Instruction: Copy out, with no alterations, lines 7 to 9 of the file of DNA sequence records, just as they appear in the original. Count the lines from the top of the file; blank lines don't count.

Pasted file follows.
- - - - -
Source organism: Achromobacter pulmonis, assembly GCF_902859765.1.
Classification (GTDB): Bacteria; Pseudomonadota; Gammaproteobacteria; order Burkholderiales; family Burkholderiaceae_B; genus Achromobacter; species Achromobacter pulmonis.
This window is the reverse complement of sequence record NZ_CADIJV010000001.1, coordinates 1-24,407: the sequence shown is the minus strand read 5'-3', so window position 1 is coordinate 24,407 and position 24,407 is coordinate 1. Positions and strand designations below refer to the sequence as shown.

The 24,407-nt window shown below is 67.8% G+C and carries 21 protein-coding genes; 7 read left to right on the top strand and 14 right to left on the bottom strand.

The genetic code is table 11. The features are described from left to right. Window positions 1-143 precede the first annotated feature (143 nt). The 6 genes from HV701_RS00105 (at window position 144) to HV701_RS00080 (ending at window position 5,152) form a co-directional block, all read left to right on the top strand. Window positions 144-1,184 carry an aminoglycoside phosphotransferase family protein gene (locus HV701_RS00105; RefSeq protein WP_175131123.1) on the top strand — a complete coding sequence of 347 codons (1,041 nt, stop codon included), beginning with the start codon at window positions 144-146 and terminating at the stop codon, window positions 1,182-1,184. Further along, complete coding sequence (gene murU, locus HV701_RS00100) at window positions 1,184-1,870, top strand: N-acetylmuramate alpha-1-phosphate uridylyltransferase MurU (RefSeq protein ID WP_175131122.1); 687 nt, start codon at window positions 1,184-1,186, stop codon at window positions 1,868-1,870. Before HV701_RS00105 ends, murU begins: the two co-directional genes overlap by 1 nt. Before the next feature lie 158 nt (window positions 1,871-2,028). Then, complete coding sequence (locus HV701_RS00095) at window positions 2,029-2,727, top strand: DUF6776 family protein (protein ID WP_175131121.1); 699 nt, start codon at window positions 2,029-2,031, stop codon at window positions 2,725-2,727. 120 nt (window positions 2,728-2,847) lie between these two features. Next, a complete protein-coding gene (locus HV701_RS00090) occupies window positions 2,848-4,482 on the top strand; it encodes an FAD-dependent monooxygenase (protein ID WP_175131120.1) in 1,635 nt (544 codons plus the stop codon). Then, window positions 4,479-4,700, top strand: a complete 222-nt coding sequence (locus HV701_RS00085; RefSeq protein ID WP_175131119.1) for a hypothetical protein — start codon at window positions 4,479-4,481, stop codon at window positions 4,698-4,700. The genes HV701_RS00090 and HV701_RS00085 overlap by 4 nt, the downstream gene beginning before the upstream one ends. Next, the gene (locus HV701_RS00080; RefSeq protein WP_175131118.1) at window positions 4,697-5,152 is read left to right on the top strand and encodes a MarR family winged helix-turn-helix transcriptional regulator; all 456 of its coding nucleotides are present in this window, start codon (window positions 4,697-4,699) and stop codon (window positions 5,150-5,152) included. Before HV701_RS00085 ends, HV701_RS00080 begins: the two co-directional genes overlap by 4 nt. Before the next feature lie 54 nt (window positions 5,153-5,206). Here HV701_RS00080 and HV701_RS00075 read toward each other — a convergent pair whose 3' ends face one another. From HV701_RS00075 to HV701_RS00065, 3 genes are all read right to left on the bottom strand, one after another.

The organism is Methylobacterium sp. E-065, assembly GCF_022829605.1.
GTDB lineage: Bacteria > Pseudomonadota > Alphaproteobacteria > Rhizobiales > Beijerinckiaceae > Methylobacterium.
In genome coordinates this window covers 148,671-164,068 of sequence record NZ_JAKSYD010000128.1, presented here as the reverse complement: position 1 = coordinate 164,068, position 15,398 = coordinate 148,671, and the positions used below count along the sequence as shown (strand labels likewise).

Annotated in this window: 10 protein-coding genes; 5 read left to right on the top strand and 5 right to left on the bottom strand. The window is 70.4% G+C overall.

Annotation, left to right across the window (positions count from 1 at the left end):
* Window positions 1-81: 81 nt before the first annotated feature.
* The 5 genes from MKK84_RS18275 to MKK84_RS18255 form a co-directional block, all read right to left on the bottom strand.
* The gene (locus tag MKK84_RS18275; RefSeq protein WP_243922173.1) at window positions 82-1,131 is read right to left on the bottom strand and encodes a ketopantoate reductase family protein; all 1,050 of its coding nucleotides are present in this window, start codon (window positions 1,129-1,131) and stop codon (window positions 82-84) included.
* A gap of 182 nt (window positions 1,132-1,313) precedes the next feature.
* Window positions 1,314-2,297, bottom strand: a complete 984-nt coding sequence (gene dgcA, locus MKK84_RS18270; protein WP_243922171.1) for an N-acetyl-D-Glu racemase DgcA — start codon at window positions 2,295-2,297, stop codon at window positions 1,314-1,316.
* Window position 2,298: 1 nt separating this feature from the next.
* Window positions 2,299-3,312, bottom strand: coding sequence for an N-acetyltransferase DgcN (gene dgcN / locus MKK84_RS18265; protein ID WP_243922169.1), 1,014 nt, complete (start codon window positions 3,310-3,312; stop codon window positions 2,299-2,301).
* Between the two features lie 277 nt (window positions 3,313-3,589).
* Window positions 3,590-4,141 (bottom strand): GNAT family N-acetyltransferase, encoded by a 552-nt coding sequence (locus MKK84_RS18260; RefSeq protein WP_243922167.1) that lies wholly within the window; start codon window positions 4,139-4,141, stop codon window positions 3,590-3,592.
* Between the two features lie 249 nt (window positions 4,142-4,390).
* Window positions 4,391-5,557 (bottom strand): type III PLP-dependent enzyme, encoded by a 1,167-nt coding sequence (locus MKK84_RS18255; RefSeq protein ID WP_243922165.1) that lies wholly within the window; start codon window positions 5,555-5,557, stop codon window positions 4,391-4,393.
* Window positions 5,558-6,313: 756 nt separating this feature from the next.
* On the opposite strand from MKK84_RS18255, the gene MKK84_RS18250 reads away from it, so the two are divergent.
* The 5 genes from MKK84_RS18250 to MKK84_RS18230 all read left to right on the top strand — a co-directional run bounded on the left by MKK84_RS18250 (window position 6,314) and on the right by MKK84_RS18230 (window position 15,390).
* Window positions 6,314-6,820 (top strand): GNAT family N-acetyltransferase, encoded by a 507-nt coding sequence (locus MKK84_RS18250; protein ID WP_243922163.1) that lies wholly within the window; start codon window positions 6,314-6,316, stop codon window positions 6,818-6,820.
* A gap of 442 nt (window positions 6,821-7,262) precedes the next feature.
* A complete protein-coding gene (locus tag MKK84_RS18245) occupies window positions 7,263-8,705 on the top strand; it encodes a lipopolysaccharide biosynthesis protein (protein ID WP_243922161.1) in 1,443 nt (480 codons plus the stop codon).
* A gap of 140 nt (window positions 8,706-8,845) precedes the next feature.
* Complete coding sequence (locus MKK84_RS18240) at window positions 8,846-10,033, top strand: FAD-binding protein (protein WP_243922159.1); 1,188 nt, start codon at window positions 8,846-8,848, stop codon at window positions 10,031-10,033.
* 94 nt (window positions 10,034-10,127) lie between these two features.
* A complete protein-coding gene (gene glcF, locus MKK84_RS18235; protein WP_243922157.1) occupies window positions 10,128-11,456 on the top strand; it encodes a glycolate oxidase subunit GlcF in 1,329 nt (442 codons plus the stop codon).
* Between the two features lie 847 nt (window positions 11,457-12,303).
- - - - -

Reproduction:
GTDB lineage: Bacteria > Pseudomonadota > Alphaproteobacteria > Rhizobiales > Beijerinckiaceae > Methylobacterium.
In genome coordinates this window covers 148,671-164,068 of sequence record NZ_JAKSYD010000128.1, presented here as the reverse complement: position 1 = coordinate 164,068, position 15,398 = coordinate 148,671, and the positions used below count along the sequence as shown (strand labels likewise).

Annotated in this window: 10 protein-coding genes; 5 read left to right on the top strand and 5 right to left on the bottom strand. The window is 70.4% G+C overall.